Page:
Don’t believe the hype. The Mets will make a very fair offer, and it doesn’t need to be anywhere near nine digits — not when the other teams in the bidding are right around the same numbers. Make the 5/75 offer, maybe go to $80M, then “see where the chips land.”

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Mets Do Not Take Riske

The Kansas City Royals are about to sign reliever David Riske to a one-year, $2M contract.

Granted, this is not the type of signing that is headline news. However, it’s alarming that they were able to wrap up a fairly decent, healthy middle reliever for so little money and only a one-year commitment in this insane market.

Now I understand that the Mets are focused on Barry Zito and/or other starting pitching options, but I’m a bit miffed that they didn’t consider making an offer to Riske — especially since he would be so cheap.

The 30-year-old Riske is no star, but a very reliable reliever who has worked in all bullpen roles at one point or another — long relief, situational, setup, and even as an emergency closer. He’s not a strikeout pitcher, but his career WHIP is excellent at 1.265 — and he did this in the American League. Had the Mets signed him, Riske would have stepped right into the departed Chad Bradford’s role, and would be a fine replacement if the Mets chose to trade Aaron Heilman or move Heilman to the rotation.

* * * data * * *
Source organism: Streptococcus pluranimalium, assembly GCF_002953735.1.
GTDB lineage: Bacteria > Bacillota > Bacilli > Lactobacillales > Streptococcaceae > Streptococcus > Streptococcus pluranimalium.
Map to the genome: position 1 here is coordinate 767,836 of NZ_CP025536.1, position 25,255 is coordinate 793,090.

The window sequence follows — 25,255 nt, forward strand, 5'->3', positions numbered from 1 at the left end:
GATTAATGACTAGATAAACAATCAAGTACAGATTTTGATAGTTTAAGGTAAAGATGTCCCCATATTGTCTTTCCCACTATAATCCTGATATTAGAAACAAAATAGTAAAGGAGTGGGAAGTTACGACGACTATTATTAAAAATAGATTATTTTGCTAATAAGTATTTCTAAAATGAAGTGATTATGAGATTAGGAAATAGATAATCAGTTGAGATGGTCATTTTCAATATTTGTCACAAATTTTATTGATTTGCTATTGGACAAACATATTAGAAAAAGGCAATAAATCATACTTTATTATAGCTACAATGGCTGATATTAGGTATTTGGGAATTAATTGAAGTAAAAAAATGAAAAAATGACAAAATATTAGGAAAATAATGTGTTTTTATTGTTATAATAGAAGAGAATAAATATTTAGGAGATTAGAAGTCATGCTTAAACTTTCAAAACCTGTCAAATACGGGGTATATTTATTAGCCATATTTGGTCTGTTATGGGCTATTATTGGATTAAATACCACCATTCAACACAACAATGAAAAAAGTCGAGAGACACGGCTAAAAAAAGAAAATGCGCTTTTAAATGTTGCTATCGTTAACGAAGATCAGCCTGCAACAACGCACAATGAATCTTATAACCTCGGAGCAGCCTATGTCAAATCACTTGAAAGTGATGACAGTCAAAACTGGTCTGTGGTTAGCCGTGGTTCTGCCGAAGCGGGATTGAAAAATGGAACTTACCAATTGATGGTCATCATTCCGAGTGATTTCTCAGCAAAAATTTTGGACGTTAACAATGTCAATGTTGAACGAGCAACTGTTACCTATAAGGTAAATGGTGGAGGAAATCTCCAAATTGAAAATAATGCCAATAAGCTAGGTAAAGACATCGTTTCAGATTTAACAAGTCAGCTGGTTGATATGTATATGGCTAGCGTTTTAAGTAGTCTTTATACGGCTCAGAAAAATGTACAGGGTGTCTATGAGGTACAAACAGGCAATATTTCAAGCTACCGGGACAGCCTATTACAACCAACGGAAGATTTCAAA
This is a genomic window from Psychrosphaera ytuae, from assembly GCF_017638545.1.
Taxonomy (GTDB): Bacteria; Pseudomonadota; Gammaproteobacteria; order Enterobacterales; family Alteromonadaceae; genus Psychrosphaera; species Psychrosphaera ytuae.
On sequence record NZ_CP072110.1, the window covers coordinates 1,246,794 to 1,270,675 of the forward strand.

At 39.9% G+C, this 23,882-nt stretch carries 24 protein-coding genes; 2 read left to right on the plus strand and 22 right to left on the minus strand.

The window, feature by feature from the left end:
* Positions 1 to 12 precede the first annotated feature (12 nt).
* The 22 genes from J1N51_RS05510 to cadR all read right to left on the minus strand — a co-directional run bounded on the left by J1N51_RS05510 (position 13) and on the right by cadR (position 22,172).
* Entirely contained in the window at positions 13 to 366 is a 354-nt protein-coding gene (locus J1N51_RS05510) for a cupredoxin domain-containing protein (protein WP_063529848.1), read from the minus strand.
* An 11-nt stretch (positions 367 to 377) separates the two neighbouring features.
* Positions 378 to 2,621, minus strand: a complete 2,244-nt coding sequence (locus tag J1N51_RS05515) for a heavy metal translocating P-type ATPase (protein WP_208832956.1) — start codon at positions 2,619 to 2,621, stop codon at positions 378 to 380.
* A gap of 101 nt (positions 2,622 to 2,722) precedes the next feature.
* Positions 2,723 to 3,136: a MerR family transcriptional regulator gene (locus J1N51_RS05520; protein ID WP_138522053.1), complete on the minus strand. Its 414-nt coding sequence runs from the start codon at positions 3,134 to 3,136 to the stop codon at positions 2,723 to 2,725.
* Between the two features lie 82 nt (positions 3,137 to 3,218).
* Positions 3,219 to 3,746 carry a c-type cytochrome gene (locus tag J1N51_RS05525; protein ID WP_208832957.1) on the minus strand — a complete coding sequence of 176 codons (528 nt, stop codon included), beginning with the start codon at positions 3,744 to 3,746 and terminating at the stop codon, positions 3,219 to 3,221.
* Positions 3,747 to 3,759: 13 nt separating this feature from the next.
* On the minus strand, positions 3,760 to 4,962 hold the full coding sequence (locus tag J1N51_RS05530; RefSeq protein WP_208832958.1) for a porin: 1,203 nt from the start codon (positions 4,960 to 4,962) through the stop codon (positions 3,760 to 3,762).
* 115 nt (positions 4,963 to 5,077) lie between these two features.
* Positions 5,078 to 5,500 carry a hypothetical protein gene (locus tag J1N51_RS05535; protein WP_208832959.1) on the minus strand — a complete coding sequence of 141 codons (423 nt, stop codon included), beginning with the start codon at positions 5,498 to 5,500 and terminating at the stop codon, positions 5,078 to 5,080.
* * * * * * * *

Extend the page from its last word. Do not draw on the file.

Personally, I’d like to hunt down Riske, get him out of that Royals contract before it’s too late, and become his agent. It’s unbelievable that a guy with his numbers, in this market, was unable to get a 2- or 3-year deal for somewhere in the $7-10M range.

More Boras Spin

The latest out of the Scott Boras propaganda mill is that FIVE teams have made contract offers to his client Barry Zito.

Ha!

C’mon, Scott, you’re really blowing your image now. Math may not be my best subject, but I can add things pretty well when the numbers are less than the fingers on my hands. And last I checked, the only teams interested in Zito were the Mets, Giants, Rangers, and Mariners. That’s four, and the Mets are adamant that no contract has been offered, so now we’re down to three.

Boras has already been caught in one lie … when it was “leaked” that the Rangers made a $100M offer. The Rangers not only refuted that offer, they called it “science fiction”. If Scott Boras keeps crying wolf, the GMs around the league will continue to gain leverage against him. Would be a nice thing to see.